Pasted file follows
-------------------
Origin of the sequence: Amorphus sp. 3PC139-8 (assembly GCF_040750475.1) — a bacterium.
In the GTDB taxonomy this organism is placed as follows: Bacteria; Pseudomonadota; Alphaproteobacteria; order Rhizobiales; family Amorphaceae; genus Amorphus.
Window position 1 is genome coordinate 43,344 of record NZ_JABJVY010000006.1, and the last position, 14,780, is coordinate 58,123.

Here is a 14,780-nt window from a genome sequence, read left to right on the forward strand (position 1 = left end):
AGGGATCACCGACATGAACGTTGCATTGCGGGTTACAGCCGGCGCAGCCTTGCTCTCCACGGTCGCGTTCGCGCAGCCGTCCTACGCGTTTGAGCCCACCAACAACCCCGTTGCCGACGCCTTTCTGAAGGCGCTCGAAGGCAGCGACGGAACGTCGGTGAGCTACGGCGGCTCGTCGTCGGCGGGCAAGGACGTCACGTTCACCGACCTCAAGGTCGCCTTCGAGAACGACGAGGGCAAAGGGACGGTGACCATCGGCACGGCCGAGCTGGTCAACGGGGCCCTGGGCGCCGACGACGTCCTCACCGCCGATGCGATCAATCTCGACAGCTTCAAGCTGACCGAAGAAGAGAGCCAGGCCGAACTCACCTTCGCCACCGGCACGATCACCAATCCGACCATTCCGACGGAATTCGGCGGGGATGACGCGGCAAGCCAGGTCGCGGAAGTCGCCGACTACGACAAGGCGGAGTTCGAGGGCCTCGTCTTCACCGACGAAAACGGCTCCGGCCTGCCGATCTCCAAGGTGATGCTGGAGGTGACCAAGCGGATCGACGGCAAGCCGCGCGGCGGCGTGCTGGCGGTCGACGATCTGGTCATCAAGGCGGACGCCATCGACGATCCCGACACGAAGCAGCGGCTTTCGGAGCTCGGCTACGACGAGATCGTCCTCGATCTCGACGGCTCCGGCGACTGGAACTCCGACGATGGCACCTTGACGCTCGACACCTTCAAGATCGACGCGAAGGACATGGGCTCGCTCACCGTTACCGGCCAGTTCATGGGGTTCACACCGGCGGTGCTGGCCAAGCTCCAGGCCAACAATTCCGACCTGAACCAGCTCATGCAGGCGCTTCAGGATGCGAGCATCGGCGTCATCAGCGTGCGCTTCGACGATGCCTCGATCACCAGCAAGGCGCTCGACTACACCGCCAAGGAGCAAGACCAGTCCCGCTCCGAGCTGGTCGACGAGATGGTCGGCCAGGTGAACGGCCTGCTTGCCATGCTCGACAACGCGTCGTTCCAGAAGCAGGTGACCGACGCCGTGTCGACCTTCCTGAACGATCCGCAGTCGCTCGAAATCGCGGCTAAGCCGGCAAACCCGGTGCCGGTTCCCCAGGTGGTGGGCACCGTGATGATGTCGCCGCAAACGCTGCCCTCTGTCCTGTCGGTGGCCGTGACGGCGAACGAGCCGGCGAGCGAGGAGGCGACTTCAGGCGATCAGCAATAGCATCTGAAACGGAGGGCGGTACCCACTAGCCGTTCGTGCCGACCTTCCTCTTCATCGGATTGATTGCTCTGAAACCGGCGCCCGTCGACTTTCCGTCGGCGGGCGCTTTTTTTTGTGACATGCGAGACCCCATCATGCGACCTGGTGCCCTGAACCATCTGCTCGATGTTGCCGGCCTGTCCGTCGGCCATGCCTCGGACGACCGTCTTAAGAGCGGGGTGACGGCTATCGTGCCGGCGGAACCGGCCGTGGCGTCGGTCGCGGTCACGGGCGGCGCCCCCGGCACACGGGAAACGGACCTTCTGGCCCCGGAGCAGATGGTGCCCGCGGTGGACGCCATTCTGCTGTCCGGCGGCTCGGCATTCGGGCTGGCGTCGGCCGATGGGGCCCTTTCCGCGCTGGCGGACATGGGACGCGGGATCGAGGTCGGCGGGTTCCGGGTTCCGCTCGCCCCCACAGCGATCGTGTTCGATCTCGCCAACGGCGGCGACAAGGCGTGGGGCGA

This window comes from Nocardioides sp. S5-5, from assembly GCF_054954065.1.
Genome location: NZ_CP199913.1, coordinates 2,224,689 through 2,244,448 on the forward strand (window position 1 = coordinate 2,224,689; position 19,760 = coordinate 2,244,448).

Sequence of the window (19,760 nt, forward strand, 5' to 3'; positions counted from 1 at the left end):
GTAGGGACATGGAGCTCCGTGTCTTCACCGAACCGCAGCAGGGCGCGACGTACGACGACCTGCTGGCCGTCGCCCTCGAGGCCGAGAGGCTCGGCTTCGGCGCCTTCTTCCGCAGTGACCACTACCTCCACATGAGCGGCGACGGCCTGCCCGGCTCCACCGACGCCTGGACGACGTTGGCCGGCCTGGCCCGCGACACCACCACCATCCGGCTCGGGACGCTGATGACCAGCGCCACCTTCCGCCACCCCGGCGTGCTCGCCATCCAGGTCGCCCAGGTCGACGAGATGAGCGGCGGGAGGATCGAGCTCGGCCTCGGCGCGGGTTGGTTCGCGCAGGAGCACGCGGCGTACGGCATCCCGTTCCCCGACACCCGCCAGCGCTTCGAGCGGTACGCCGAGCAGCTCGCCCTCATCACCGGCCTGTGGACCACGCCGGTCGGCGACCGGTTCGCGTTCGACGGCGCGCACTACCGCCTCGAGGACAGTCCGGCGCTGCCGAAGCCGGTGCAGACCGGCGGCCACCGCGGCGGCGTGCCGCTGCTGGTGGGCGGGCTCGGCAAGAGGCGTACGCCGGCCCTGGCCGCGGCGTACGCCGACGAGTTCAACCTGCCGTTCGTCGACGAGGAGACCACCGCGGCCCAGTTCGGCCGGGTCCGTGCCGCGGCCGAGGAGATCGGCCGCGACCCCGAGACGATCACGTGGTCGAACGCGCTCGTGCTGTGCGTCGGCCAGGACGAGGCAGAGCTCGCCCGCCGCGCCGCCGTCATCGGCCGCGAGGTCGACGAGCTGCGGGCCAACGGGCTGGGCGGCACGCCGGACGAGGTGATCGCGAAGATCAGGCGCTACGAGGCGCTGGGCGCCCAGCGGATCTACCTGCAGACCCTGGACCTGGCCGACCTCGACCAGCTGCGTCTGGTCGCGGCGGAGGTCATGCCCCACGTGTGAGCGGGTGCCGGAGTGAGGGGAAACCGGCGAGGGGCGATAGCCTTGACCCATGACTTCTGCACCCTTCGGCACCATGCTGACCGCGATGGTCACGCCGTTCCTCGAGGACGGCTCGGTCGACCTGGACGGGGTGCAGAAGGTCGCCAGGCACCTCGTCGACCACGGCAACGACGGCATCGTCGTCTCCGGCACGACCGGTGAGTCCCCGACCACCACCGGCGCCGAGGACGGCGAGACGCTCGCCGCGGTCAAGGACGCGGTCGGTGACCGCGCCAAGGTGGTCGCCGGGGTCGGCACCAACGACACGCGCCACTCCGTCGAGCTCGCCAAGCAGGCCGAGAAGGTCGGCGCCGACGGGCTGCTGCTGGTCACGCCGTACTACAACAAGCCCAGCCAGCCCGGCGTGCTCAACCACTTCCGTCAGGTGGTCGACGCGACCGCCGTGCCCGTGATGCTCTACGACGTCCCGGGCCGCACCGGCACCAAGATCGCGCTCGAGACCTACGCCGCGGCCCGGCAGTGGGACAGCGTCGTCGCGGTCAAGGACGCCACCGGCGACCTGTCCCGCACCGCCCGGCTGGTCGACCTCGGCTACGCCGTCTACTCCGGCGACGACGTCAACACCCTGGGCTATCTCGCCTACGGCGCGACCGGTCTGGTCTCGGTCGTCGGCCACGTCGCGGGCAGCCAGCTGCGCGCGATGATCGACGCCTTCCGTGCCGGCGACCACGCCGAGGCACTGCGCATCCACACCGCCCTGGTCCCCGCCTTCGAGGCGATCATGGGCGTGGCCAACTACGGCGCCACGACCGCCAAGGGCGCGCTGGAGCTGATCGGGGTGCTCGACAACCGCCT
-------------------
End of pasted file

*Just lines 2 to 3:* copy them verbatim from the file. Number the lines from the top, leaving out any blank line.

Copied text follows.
In the GTDB taxonomy this organism is placed as follows: Bacteria; Pseudomonadota; Alphaproteobacteria; order Rhizobiales; family Amorphaceae; genus Amorphus.
Window position 1 is genome coordinate 43,344 of record NZ_JABJVY010000006.1, and the last position, 14,780, is coordinate 58,123.